The original Russian-built fighter entered service with a liquid-cooled V-12 engine, a Klimov, which is similar in layout to the U.S. Allison. Some Yak-3s have in recent years been manufactured to meet orders from warbird buyers in Germany, Australia, and the United States, who value the replicas, which are powered by Allisons.

After about 15 minutes, here comes the Yak on downwind, really moving. It rolls into a steep bank and Whiteside pulls up in a victory climb—though he doesn’t know the results yet. A few minutes later, with the aircraft chocked and the crew examining the remarkably clean belly—hardly any oil down there; a bolt-tightening session in the engine room paid off—a somber Brian Utley whispers something Whiteside was not expecting. A computer chip was missing from the airplane’s system; part of the data was not collected.

Some guys might have exploded in frustration, but not Whiteside. He’s just grinning. Well I guess that just means I get to go do this again! And that’s what happens. The volunteer crew turns to, adds fuel—plus some oxygen this time; it’s a requirement above 14,000 feet—and replenishes the ADI fluid. In the meantime, because part of the flight will be in controlled airspace above Flight Level 180, or 18,000 feet, Whiteside has to file a flight plan with air traffic control. There’s a lot going on at once, but this time, the routine of getting the airplane up onto the scales goes quickly and smoothly and by mid-afternoon, SteadFast is ready to take off again—this time with the computer chip in place.

On the following day, friends, family, and sponsors are invited to be present while the Yak makes a repeat run at the 3,000-meter record at an even lighter weight. On his previous flights, Whiteside had handily shredded the 3,000-meter record on the way up to 6,000 meters. Without the additional fuel needed to reach 6,000, he can gain a few seconds. He knows the airplane can do better, and it does.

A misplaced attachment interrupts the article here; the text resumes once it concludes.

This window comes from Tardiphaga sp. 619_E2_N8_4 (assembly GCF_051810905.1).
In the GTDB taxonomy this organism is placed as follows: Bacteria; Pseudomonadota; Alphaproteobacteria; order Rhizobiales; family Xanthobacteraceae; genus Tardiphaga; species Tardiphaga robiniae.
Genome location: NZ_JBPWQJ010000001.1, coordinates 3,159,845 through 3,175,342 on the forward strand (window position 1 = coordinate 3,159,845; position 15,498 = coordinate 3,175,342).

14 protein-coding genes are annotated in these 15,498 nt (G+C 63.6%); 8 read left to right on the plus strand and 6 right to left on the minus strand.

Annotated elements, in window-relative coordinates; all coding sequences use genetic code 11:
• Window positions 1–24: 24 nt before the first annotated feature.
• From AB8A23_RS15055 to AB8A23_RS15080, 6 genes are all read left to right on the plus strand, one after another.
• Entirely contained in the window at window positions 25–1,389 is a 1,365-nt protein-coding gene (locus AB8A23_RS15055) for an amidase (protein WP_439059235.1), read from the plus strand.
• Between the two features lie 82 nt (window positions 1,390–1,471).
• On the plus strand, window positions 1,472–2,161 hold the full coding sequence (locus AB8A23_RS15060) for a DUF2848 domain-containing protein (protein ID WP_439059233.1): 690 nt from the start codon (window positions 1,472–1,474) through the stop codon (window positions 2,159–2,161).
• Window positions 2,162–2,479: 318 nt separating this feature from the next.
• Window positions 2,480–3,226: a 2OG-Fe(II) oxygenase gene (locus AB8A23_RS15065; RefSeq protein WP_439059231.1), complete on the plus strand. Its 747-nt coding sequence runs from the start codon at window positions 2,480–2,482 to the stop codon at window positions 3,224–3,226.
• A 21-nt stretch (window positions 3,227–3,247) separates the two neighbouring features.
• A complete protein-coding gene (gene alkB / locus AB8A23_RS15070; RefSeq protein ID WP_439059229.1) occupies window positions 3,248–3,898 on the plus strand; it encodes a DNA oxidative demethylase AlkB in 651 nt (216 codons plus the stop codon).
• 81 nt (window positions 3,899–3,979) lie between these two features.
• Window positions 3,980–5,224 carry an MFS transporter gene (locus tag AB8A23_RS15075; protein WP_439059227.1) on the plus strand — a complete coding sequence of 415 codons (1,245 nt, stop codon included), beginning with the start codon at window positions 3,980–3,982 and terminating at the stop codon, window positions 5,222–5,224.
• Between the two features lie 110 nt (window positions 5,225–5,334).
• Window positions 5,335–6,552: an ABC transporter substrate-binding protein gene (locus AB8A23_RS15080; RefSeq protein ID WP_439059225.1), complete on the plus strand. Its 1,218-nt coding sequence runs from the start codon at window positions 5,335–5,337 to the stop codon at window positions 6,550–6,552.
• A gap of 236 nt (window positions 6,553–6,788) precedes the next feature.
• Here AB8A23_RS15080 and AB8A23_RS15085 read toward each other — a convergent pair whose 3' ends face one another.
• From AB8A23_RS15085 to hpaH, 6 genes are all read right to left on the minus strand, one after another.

Air temperature and other variables can affect climb rate, so no two flights are the same. Yesterday, Whiteside recorded a time of 2:24 to 3,000 meters in weight category D, beating the existing record of 3:33 set in 1978 (by a Piper Navajo, a cabin-class twin), then continued on up to 6,000 meters, hitting that mark in 5:15. After that, his team loaded up the airplane with fuel, fluids, and some extra heavy stuff from around the hangar for the same profile in category E. Whiteside passed 3,000 meters in 2:30 and hit the 6,000-meter mark at 5:47.

About George C. Larson

George C. Larson served as editor of Air & Space from 1985 to 2005. He is currently an inactive pilot, but holds a commercial pilot's license, with instrument and multi-engine ratings. He is between airplanes at this time, but has owned or operated a Grumman American AA-5B Tiger and a Mooney 201. He has been writing about aviation since 1972, when he joined the staff of Flying Magazine.